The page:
This new album was recorded in 2003, a year after Jan Dumée helped Thijs Van Leer launch the latest incarnation of progressive rockers Focus.
Part of the attraction of this CD is that Jan Dumée plays like Jan Akkerman c.1973 when arguably Akkerman was at his zenith. Given that Akkerman doesn't play the same way these days, (and who would expect him to, thirty years on) Dumée plugs a nostalgia gap brilliantly.
The Akkerman influence is immediately apparent on the opening and title track of this album - all violining swells and fluid runs. But other players such as Jeff Beck and Robben Ford come to mind as well as fellow countryman Eef Albers. And, as anyone who has seen the new Focus live will confirm, Dumée is no Akkerman-clone but an inventive player in his own right.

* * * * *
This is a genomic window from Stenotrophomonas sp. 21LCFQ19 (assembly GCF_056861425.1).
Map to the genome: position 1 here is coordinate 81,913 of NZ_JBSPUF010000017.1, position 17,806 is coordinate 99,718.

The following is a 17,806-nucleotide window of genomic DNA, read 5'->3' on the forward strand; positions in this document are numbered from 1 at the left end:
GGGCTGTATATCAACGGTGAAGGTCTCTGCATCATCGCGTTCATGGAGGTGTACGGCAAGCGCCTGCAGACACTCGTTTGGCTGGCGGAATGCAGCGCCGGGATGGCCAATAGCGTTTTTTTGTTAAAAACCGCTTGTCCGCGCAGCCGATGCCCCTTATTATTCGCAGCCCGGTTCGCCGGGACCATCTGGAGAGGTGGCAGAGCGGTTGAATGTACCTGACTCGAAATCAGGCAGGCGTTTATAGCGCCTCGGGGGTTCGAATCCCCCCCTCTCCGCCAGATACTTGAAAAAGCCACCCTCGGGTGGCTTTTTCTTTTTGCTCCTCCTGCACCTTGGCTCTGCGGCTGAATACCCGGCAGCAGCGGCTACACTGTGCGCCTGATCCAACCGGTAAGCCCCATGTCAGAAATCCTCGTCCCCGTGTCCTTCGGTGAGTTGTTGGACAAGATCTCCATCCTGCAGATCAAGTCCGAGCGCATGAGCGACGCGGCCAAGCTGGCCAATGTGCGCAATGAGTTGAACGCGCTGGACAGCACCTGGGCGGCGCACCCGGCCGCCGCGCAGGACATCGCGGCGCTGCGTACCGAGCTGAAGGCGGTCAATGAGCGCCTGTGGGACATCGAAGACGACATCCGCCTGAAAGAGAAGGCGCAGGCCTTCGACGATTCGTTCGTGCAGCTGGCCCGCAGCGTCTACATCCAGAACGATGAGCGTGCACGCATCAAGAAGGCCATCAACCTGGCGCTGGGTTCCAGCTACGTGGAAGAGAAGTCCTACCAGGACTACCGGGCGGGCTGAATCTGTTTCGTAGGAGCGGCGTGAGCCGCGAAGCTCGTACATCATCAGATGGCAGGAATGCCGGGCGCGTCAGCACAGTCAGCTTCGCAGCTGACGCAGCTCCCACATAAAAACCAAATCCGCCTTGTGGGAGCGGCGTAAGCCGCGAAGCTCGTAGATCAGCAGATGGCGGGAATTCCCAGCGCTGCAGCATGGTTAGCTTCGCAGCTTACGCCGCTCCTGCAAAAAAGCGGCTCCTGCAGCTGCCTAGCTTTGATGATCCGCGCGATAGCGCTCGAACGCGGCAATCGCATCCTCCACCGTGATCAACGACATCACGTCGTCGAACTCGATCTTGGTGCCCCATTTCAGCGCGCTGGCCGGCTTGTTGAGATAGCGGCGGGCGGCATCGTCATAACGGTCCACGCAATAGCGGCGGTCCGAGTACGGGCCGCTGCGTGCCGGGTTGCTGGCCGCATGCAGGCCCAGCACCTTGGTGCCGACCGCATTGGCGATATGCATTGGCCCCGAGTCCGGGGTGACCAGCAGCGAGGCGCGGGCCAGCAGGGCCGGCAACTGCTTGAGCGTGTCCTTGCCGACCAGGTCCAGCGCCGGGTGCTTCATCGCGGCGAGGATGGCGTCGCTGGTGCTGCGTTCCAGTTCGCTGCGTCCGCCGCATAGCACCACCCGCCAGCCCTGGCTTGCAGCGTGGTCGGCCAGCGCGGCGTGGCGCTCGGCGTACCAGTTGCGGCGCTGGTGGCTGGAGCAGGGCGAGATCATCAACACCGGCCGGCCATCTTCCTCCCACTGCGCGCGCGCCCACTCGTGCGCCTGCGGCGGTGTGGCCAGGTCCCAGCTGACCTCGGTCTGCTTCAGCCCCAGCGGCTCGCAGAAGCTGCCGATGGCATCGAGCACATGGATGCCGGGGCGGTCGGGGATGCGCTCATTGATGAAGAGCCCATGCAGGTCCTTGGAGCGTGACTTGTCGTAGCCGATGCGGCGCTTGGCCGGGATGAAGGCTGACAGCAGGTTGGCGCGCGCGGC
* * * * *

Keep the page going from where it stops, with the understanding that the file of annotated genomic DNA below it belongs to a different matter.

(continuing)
He's ably assisted throughout by some of his South American friends and this is the key to the vibe on this album. It's infectious, cosmopolitan, and quietly funky. A CD to raise the spirits, and while away the late night.
Jazz-rock in texture, the whole production (by Jan himself) is one of maturity and it never slips into the blandness that sometimes characterises this genre.
There must be something in the Rio de Janiero water, because at least two tracks on the album connect with Van Leer's solo opus 'Dona Nobis Pacem' - coincidentally recorded with South American musicians. 'Lilia' and 'For Tanja' could be Focus-outtakes circa 1975, just before Akkerman split.
When Jan really lets rip, as on 'Marockatu' it's pretty damn satisfying in a retro jazz-rock sort of way. Another standout, 'Ventos Solitarios', has more of an acoustic feel.
The good thing for us all is that Jan gets to rock it up in Focus but in the main on this solo offering he successfully expands some of his more mellow, introspective themes.
'Rio On The Rocks' should be sought out by the Focus faithful, but also by anyone who likes well-executed guitar-driven jazz rock.